Not to mention soundtracks. You can only download them – so you can never put any time into them on Steam, thus marking them as “played.”

    I know it’s an insignificant thing to grouch about, but I really hope this is just a bug. It’s something I’ve been working on for many years, and to see my measurement tool all messed up is extremely frustrating. Especially since I was just getting to a point where I was happy with where I was at.

    Is this the end of the Steam Challenge? Should I just let it go at this point, now that my backlog is in better shape than it was and I have no real way of measuring just the games I own?

    Or should I push on knowing that the numbers are now bloated by things I can’t do anything about?

    I haven’t decided yet.

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  • Vacation: To Helen (Back Again)

    It’s been quite a while since I’ve written here – not for the lack of topics as you’ll see soon enough! Last week, Syn and I went on vacation to a mountain town in Georgia called Helen. It was our first time renting an airbnb, and we had a wonderful experience.

    Oh, and when you see all these pictures of bears around Helen, believe them. We actually saw a wandering bear back behind our rental cabin while we were out roasting marshmallows – that was quite a scare!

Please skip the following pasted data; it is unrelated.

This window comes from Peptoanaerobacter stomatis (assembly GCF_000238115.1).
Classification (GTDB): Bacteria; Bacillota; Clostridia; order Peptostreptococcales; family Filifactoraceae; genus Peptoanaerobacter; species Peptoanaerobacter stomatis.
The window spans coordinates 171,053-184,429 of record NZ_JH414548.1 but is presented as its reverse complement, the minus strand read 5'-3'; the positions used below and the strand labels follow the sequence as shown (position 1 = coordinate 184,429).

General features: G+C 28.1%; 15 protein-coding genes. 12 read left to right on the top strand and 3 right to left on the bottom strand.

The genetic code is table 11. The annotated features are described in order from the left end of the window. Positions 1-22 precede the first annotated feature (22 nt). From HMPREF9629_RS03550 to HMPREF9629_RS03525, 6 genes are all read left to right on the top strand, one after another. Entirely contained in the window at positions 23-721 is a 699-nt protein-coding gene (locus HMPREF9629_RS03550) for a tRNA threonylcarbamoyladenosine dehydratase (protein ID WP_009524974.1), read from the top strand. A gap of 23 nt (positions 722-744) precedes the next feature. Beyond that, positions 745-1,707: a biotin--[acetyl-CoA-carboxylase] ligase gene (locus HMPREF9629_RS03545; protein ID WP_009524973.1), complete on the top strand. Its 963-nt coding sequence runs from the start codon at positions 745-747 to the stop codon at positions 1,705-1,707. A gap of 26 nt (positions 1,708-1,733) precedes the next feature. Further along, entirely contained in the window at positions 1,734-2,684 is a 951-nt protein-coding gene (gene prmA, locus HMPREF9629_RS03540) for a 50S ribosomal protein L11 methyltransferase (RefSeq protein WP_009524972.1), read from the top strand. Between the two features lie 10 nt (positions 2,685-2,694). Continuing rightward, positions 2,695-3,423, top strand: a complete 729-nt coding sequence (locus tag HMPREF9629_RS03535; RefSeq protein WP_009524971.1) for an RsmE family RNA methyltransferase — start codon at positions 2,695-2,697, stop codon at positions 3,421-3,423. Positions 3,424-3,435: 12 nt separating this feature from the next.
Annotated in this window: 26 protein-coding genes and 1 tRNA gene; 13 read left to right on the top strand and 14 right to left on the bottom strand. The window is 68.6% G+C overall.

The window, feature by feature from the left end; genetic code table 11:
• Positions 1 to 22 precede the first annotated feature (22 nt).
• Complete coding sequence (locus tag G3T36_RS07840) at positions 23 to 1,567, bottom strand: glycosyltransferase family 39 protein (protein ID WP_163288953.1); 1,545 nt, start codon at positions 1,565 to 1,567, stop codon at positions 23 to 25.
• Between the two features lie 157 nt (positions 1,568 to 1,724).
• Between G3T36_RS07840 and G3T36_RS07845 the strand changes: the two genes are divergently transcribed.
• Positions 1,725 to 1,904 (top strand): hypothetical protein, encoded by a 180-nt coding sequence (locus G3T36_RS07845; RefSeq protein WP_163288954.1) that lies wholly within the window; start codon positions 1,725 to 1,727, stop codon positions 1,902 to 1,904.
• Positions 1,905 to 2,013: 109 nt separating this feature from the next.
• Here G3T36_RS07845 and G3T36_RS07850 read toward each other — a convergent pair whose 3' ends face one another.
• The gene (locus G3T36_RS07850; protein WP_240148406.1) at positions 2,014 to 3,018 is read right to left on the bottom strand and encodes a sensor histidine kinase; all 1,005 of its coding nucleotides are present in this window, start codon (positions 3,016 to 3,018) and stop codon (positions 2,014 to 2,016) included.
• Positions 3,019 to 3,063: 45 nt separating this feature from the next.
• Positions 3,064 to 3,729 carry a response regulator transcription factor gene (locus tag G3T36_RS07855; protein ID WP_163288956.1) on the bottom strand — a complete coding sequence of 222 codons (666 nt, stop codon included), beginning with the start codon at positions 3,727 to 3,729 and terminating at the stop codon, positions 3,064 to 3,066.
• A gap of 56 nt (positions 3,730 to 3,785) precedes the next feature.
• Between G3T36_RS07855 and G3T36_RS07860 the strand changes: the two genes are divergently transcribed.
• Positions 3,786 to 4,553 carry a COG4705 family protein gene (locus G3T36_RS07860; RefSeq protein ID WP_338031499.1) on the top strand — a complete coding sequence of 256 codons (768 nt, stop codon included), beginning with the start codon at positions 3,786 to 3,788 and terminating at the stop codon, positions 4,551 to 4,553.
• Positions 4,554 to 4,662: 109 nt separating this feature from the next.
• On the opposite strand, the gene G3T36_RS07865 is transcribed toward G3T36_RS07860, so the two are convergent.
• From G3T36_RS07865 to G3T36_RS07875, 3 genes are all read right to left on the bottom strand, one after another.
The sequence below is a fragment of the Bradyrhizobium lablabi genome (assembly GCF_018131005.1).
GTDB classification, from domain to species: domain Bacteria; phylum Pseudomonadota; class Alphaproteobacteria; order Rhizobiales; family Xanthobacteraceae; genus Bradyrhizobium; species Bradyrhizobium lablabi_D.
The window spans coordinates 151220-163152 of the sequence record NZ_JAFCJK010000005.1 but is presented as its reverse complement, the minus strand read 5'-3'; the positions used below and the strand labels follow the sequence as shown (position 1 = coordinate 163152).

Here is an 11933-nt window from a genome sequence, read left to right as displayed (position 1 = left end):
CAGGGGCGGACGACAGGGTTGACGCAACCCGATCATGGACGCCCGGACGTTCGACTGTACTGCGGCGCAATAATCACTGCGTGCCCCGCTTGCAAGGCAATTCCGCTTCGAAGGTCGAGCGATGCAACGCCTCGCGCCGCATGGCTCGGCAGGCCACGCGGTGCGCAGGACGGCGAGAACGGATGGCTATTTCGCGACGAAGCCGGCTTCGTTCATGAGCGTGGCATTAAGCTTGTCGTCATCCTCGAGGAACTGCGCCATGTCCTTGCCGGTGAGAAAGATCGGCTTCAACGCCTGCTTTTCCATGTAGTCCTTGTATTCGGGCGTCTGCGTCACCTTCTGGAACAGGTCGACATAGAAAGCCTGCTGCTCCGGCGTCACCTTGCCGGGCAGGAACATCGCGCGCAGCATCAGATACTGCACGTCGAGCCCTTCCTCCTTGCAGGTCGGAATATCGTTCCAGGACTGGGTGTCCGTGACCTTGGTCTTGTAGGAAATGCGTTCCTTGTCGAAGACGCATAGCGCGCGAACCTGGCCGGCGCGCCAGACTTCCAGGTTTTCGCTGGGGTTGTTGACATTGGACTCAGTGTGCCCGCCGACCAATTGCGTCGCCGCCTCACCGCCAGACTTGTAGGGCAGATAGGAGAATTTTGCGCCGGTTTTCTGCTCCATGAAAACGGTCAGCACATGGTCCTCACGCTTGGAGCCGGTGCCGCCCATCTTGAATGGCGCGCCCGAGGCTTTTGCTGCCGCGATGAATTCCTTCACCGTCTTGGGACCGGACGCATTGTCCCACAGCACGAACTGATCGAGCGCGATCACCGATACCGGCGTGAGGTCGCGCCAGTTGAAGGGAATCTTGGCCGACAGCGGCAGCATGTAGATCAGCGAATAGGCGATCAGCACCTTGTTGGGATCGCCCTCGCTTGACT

I have a few pictures to share from our trip. The neat thing about Helen is that it has a very German/Alpine aesthetic. We also went at just the right time of year – before it got too hot and too crowded. I can only imagine what this place might be like in the summer!

    Our cabin was located in the woods, right across from the stream. Anytime you walked outside, there was a very woodsy and rustic smell in the air that I really loved.

    Bearable Cabin was more than bearable! Note the bear-proof trash can on the right.
    The lovely little stream across from our cabin
    Getting the fire going for marshmallow roasting

    The town of Helen certainly has its own look and feel! At nighttime, it’s all lit up.

    We also stopped by the park which had a little river running through it. Apparently fishing and river tubing are big things there.

    It’s certainly a place we’d like to return to – a few days is not long enough to see all there is to see! Now that we’ve got the experience under our belts, we can hopefully visit again and explore further!

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  • LOTRO: Rohan & Gondor Houses

    A long, long time ago, before this blog was established, LOTRO was once what I’d consider my main MMO. It’s hard to believe since I’ve rarely written about it.

    With all the excitement about the 15th year anniversary and gifts, I was drawn to log in again last week. Interestingly, I’d just re-installed the game sometime in March in order to change my password for account security purposes.